All businesses want to know where they are right now in order to make good decisions consciously. No doubt about it. In order to know it, they need timely and relevant reporting - that's also clear and almost all companies aim to have it this way. So why this article? Because not always the measuring and reporting processes work as efficiently as they could. And one of the important reasons for it is mixing the two different roles of measuring activities (inputs collection) and analyzing them, instead of centralizing the first one across the organization.
While inside finance department the segregation of duties in the field of collecting inputs vs. analysis and reporting is pretty straightforward (usually: accounting vs. managerial controlling/reporting), at the company level it may become a real mess. And in order to provide quality decision making support on time you need much more than just pure accounting data. If your processes of collecting this data are not very well structured and automatized, you risk harming the reporting and analysis process and, as a result, losing real time access to the latest relevant information.
Where Is the Problem? - IT Example
Let's take a closer look at this problem using a simple example. You are a financial director in an IT company that deals with incidents and changes for applications (a team of IT specialists resolves problems of users and implement necessary changes for applications the company is supporting). You want your team to monitor some KPI's, which may include: direct cost per incident/change and cost per application user. Assuming it's not a problem for you to get the cost part, you want to combine it with information from other departments - number of resolved incidents/changes per application and number of each application's users in a period. Obviously you may have your finance team asking for this information each week/month to construct the measures afterwards. Applications support department would extract and send the incidents and changes data and service management department would do the same for applications' users. However, wouldn't it be much more efficient to have a one, unique source of all relevant inputs for the company available?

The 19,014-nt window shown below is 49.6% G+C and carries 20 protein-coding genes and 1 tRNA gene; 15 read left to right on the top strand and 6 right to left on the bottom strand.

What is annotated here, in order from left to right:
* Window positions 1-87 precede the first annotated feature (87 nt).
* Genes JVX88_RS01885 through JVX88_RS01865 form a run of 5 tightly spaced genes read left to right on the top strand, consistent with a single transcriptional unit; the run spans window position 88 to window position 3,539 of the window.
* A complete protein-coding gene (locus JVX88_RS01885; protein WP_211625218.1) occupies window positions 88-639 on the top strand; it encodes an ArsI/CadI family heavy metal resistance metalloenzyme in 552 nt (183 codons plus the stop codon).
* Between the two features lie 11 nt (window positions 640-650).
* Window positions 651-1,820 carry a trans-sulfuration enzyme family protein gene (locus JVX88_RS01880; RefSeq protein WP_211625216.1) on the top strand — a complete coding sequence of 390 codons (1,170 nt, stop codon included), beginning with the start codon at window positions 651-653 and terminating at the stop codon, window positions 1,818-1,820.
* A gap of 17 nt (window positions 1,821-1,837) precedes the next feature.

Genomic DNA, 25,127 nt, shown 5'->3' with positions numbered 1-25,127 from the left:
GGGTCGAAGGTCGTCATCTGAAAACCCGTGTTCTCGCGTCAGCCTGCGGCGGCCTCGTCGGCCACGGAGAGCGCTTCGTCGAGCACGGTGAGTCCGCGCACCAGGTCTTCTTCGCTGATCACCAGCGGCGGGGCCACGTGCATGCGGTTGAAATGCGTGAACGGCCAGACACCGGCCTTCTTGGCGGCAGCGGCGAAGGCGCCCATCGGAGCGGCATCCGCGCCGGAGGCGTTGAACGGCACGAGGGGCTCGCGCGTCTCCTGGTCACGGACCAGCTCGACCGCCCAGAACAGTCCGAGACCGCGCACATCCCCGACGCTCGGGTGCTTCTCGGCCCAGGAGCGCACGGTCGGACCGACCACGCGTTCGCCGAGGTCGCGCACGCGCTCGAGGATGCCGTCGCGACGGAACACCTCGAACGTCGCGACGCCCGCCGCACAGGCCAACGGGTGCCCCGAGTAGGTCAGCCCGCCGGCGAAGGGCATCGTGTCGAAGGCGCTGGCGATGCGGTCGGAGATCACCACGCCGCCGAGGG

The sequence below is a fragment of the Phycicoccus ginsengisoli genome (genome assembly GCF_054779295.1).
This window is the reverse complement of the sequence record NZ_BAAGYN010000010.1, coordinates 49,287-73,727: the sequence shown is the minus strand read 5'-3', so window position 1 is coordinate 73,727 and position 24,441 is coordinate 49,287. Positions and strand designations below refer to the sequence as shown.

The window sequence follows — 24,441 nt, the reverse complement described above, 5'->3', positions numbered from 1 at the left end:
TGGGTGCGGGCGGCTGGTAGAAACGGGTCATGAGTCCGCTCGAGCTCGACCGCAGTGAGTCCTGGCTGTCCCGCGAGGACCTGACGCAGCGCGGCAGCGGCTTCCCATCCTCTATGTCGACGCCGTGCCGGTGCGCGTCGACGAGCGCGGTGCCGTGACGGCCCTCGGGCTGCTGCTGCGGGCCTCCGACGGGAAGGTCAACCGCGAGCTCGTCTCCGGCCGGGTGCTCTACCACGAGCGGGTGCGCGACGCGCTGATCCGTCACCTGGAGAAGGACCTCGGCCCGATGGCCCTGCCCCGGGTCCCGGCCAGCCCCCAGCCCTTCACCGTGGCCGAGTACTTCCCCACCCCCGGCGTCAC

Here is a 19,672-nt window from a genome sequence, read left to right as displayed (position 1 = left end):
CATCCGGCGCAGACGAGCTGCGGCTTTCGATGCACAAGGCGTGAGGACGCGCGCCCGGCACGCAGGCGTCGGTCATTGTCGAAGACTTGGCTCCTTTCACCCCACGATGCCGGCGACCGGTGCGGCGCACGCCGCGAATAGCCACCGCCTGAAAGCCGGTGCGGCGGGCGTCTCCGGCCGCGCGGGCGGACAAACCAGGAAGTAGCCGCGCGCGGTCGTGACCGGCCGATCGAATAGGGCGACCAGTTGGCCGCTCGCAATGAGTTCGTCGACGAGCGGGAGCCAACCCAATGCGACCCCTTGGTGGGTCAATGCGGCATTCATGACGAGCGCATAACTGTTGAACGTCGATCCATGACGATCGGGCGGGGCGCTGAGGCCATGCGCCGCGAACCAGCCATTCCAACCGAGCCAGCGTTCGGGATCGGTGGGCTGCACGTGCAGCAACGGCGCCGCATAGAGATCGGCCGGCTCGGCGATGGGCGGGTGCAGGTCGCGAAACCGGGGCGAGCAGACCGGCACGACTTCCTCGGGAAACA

The first scenario is easier to implement but you risk delays (absence of information owner; communication overhead), inconsistencies (corrupted data sent; updates and corrections of data) and loss of information (more complicated drill down and follow up).
Unified source of input data, on the other hand, allows an immediate access to latest information with full detail behind. Not only it makes the recurrent analysis more efficient but also new relevant information can be discovered easier.
What Do You Need?
In order to achieve it, you should always differentiate between the roles of input data collection versus analysis and reporting activities. This doesn't mean further division of departments, nor employing new staff. What's really needed is a company-level initiative of concentrating all inputs for any recurrent, relevant analysis.
If you have an integrated ERP at your disposal, the majority of work can be done automatically - you would only need an administrator who understands the usage of inputs across the company to assign the rights properly. In smaller organizations with no ERP, it could easily be enough to assign a clear role to a person/department to collect and share all relevant inputs, so that the updated data source is concentrated in one place. Still, the information owners can remain spread across the organization according to their functions (for example, HR would always be the owner of personnel information) but one department (for example accounting) can be made responsible for including all this data in one database and maintain it complete and updated.
Like this, any department wanting to perform any kind of analysis would need to consult just one source to get all the relevant data, instead of duplicating the data collection process on its own. All you need is to remember that measuring business activities role should be considered separately to analysis and reporting - the latter should just use the already collected and structured inputs to reach the final conclusions.
Surely the concept presented in this article is not a surprise for you - all of us know that the quality source data is a key to better decision making support. The objective here is to revise the design of efficient measuring process in order to get the maximum out of it. The trick is to resist choosing the easy way of letting the things go with the flow and launch a company-level initiative of separating the inputs collection role and centralizing the source of data across the organization. Little one-time effort is required but you can reap the benefits continuously over time enjoying the real time access to the relevant information.